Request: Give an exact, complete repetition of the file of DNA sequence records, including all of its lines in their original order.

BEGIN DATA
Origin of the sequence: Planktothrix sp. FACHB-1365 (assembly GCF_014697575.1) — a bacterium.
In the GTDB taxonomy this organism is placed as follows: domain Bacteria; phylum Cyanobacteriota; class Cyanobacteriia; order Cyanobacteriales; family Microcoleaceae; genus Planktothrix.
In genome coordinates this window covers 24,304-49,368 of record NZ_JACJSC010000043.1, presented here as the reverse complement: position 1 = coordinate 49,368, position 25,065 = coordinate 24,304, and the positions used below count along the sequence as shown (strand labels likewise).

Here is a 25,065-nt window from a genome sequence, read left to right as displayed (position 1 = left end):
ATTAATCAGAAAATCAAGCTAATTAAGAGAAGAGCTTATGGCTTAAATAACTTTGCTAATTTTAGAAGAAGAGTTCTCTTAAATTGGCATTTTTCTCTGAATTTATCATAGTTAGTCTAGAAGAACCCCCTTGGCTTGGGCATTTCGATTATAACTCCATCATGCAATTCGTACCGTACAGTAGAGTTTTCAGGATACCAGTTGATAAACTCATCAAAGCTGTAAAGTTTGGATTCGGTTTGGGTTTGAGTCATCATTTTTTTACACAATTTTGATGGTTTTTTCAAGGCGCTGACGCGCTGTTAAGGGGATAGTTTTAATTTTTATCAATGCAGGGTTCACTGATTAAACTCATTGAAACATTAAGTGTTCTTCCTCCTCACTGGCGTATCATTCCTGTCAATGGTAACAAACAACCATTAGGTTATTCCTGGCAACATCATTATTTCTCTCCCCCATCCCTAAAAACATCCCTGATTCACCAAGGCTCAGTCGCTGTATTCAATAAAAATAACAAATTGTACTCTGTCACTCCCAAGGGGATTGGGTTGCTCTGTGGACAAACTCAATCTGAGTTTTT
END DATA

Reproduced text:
Origin of the sequence: Planktothrix sp. FACHB-1365 (assembly GCF_014697575.1) — a bacterium.
In the GTDB taxonomy this organism is placed as follows: domain Bacteria; phylum Cyanobacteriota; class Cyanobacteriia; order Cyanobacteriales; family Microcoleaceae; genus Planktothrix.
In genome coordinates this window covers 24,304-49,368 of record NZ_JACJSC010000043.1, presented here as the reverse complement: position 1 = coordinate 49,368, position 25,065 = coordinate 24,304, and the positions used below count along the sequence as shown (strand labels likewise).

Here is a 25,065-nt window from a genome sequence, read left to right as displayed (position 1 = left end):
ATTAATCAGAAAATCAAGCTAATTAAGAGAAGAGCTTATGGCTTAAATAACTTTGCTAATTTTAGAAGAAGAGTTCTCTTAAATTGGCATTTTTCTCTGAATTTATCATAGTTAGTCTAGAAGAACCCCCTTGGCTTGGGCATTTCGATTATAACTCCATCATGCAATTCGTACCGTACAGTAGAGTTTTCAGGATACCAGTTGATAAACTCATCAAAGCTGTAAAGTTTGGATTCGGTTTGGGTTTGAGTCATCATTTTTTTACACAATTTTGATGGTTTTTTCAAGGCGCTGACGCGCTGTTAAGGGGATAGTTTTAATTTTTATCAATGCAGGGTTCACTGATTAAACTCATTGAAACATTAAGTGTTCTTCCTCCTCACTGGCGTATCATTCCTGTCAATGGTAACAAACAACCATTAGGTTATTCCTGGCAACATCATTATTTCTCTCCCCCATCCCTAAAAACATCCCTGATTCACCAAGGCTCAGTCGCTGTATTCAATAAAAATAACAAATTGTACTCTGTCACTCCCAAGGGGATTGGGTTGCTCTGTGGACAAACTCAATCTGAGTTTTT